Friday, May 26, 2017

A Second Look At The Great Commission

It's been a couple of weeks since I posted.  And it's been a busy time.  During this time First Baptist Church has called me to be their settled Pastor.  After a four year break from ministry, and a ten plus year time of working as an Interim Pastor in a number of churches (4 others actually) in this area, I will be settling down to a long term view of life with one congregation.

This has gotten me thinking, once again, about what it means for us to be Church.  Church with a capital "C."  Church that spans denominations and Church that extends over time.  Two sets of passages have been impacting the way that I think about this: 

The first is the passage from John 11 that was our focus in worship last Sunday.  In it, John tells the story of Jesus raising his friend Lazarus from the dead.  There are a lot of directions that you can take this passage, but we focused on two. 

The first is that when Jesus told them to roll away the stone, even Lazarus' sister Martha warned Jesus against it because there would be a bad odor.  We asked ourselves whether there have been times when we have been reluctant to join Jesus' action of giving new life in the world because we feared it would cause a stink.  Do we sometimes shy away from the risky life of being God's people in this time and place because we fear the smell of failure?

The second was the remarkable moment when Lazarus comes hopping out of the tomb, bound hand and foot.  Jesus tells those gathered around Lazarus to cut him loose.  Now it's always seemed to me that if you're powerful enough to raises the dead, you can say to grave clothes, "fall off," and they'll fall off.  But Jesus gave the job of freeing Lazarus to the community around him.  All too often I think we expect that people Jesus has called into this new and abundant life are supposed to arrive at the church's door "grave cloth free."  But the truth is that we all have grave clothes.  And we'll all need help with them til the day we're called into the Kingdom.  Part of the job of the community of faith is cutting each other loose.  One of the jobs (and one I find very difficult) is to stand still so that you can help me be free.  I tend to be afraid of what will happen if you unwrap me and exclaim, "OH YUCK!"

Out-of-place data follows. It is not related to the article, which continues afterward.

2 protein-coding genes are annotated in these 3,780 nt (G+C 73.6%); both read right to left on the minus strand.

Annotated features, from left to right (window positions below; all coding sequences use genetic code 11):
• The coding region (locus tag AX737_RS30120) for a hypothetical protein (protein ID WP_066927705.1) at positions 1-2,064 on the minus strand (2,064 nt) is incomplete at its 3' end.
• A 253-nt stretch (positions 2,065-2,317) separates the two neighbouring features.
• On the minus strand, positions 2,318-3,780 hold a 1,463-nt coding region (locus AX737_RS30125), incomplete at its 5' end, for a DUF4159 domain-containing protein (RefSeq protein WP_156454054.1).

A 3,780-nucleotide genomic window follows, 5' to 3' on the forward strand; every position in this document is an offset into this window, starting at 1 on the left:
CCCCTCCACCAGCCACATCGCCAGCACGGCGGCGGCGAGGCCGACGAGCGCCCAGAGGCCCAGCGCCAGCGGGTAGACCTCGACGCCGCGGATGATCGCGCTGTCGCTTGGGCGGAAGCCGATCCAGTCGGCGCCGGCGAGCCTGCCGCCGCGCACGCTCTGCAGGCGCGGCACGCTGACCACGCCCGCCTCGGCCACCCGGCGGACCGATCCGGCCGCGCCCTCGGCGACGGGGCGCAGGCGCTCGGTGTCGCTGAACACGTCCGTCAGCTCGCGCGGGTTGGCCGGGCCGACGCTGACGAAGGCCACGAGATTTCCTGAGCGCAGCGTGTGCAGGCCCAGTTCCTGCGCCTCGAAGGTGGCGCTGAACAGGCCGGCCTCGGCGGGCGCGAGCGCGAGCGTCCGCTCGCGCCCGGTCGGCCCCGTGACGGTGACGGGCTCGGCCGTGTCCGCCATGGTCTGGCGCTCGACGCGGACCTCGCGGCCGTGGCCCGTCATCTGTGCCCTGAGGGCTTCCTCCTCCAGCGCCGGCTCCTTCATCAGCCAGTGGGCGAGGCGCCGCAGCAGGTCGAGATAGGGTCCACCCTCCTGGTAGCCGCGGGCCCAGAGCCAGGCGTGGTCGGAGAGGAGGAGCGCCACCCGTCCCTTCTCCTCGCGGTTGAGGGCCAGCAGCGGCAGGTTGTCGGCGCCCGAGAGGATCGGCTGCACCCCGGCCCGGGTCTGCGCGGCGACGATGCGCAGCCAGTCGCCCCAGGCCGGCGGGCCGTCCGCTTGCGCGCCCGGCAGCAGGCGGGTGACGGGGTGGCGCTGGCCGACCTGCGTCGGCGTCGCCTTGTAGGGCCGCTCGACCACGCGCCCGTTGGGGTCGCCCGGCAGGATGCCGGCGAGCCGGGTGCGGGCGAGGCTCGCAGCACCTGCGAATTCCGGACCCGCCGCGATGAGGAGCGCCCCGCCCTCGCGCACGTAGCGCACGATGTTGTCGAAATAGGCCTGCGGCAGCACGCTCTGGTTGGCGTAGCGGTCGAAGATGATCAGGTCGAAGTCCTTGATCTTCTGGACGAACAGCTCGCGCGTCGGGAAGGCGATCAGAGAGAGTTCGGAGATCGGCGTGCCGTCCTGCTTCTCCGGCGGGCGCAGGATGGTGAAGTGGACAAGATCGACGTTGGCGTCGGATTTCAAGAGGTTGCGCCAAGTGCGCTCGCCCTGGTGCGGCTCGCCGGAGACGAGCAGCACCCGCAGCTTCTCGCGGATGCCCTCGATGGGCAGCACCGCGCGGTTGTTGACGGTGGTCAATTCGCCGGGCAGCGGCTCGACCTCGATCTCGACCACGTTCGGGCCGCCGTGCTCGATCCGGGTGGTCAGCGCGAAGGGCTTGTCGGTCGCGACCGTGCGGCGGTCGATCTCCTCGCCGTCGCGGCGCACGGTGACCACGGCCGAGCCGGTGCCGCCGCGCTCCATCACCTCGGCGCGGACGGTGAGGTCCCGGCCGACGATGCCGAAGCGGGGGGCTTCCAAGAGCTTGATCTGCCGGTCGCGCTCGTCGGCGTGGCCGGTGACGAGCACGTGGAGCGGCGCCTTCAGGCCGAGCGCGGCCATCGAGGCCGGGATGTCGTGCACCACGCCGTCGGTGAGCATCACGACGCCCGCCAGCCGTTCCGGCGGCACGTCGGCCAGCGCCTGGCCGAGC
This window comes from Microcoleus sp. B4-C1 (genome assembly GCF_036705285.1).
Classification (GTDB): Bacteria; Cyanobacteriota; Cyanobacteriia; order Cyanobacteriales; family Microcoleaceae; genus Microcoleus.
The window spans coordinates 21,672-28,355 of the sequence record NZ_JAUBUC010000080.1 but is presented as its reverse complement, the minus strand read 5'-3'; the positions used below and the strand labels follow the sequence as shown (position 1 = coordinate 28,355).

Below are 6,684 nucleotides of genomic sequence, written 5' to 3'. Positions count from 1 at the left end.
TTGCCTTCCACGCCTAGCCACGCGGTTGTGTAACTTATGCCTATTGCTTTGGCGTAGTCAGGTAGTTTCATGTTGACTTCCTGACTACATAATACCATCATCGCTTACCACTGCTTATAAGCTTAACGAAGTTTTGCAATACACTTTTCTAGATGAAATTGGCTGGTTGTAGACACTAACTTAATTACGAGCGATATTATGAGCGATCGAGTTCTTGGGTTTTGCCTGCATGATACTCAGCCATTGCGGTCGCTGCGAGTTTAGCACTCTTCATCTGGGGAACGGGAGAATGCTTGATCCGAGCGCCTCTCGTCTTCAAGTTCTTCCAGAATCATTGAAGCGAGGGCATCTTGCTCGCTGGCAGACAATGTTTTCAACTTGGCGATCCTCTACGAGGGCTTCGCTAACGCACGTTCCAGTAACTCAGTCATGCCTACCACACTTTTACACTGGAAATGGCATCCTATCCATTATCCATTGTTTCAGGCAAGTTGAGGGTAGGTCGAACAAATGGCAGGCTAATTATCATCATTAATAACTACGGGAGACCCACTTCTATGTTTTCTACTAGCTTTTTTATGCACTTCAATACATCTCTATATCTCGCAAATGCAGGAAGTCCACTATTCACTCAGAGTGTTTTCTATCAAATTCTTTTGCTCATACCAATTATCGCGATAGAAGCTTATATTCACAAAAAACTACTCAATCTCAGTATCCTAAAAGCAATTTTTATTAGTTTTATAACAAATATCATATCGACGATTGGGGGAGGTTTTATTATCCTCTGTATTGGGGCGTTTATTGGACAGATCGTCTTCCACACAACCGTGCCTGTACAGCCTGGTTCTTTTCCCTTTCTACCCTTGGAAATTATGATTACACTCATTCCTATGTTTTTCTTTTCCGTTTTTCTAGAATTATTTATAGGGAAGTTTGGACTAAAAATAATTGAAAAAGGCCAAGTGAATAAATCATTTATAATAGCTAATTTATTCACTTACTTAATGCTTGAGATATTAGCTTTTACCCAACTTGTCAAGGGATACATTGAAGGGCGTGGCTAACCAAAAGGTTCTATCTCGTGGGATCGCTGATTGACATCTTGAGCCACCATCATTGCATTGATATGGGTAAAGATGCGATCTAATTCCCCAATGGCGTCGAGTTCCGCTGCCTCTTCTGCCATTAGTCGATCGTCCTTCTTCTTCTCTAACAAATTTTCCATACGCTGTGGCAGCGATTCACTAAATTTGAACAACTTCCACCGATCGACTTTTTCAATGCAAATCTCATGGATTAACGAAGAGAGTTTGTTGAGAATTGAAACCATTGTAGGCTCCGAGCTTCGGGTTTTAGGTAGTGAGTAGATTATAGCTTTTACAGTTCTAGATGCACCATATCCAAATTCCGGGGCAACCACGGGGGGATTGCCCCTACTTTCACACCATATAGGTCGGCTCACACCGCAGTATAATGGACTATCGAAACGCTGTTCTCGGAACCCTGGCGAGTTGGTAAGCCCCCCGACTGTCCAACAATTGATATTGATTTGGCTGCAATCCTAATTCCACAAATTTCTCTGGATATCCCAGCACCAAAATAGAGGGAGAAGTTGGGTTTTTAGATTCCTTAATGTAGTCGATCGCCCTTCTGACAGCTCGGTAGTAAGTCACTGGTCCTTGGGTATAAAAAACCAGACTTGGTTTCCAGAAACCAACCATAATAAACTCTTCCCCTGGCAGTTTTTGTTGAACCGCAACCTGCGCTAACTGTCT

Then there are the passages for this Sunday.  They're Matthew 28:16-20 and Acts 1:6-11.  They're Matthew and Luke's pictures of what we've come to call the Great Commission.  The command that Jesus gave to His disciples (and to us) to go out into the world and share the Good News of who Jesus is and how He taught us to live.

There's this strange moment in the Matthew passage (v. 16) in which Matthew tells us that the disciples "worshipped Him, but some doubted."